An evening of mixed bill of classical work and new works by company members. This outdoor event began with a bring your-own-picnic-basket, followed by a hip hop act performed by a school of teenagers. Good effort for a first-timer performer one would say.
The main event, Singapore Dance Theatre's Ballet Under the Stars kicked off later than the published time. It was delayed for no rhyme or reasons for 20 minutes. It began with Petipa's Raymonda Act III. As stated in the given programme that the original choreographer was Marius Petipa, however, the choreography performed by the dancers were changed, and adapted. Of such, the Tarantella solo, performed by Chihiro Uchida, was changed, losing the demi character essence and quality in the use of epaulment. The stage was simply too small for the staging of this act. Dancers in the corp were struggling to avoid kicking their legs into each other's body, resulting in compromised limited dance expression.
The costumes were unflattering, and looked low-budget for a wedding act. The tutus were floppy and shapeless. Zhou Lin and Fu Liang took center stage as the main principal couple. Zhou Lin demonstrated assured technique, however, she was behind the music in most instances, and her interpretation as the leading Raymonda was a big disappointment. Her solo was technically challenged, however it lacked flavor and gusto. Fu Liang demonstrated strong and assured technique, showing off virtuosity and style. However, in general, the entire cast did not provide enough entertainment for this number. As an audience, it looked like the dancers were doing steps instead of dancing. Expressionless throughout a wedding number, that is simply unforgiveable unless clearly stated in Petipa's choregraphy.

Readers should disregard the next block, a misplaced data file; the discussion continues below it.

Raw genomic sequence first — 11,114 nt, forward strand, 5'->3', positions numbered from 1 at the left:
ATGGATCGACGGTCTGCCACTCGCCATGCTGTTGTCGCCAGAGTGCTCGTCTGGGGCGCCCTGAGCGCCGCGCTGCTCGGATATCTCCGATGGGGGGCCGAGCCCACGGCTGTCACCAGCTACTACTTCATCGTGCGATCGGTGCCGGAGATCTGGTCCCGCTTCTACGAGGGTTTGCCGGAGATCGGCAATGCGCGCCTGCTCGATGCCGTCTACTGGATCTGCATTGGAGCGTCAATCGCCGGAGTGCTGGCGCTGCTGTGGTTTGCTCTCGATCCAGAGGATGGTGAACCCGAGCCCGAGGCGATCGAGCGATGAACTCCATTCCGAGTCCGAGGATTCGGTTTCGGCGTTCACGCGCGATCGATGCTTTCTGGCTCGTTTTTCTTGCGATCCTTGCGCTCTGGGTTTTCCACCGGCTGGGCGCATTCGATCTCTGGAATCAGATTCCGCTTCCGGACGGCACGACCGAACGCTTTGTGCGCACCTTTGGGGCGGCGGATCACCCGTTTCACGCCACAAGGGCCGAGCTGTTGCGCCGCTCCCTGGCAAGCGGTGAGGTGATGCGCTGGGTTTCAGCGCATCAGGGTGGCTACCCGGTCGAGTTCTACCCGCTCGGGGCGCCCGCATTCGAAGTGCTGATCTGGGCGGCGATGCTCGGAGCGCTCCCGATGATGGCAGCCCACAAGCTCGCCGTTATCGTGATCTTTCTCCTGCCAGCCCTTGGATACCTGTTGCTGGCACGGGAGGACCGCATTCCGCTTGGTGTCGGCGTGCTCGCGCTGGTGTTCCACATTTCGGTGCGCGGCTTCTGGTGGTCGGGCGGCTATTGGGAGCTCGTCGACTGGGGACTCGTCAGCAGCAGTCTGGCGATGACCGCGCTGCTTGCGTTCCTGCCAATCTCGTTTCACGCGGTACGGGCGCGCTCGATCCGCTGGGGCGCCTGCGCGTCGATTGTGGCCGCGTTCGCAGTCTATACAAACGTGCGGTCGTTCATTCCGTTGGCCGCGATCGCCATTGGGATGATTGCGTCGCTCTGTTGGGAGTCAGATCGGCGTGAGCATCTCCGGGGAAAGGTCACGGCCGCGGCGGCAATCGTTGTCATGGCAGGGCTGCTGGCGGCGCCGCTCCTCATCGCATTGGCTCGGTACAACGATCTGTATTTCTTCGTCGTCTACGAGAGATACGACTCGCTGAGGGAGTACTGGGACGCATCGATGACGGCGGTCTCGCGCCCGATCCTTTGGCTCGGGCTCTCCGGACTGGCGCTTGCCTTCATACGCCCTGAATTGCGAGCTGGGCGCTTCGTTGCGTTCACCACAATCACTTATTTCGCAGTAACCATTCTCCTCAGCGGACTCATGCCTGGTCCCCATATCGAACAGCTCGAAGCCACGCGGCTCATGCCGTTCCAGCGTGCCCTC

Thierry Malandain's Dying Swan did it for me. The concept behind the piece was done beautifully. He approached Fokine's solo with a twist and modernism. He adapted 3 women, with 3 solos using the same music, but 3 different movement motifs, but still sharing the same theme and style. Natalie Clarke, Zhou Lin, and Sakura Shimizu, each dancer with different physicality, and style of moving looked splendid and priceless in their individual solos. This piece is quirky, soulful and yet meaningful.
Tan Yaling's Mozart was up next. In marking the 250th anniversary of the birth of the classical composer, Yaling created a piece where one dancer, Mohd Noor danced the title role, and 2 other couples. Mohd Noor performed his solo with confidence and ease. His movements were carefully crafted and he made the solo succelent and captivating.
Sakura Shimizu's Reflections of Dusk was a piece performed by 5 males and 1 female dancer. It was lyrical but the movement vocabulary was closely mirrored to the previous number, and the following piece, Robert Mills' Paradise Falling.
Singapore Dance Theatre is flooded with Chinese export dancers, with 1 female dancer who is native, and a couple of Australians and Japanese. It seemed apparent that the company's strength still lies in contemporary ballet works, and lack the strength and style of classical repertoires.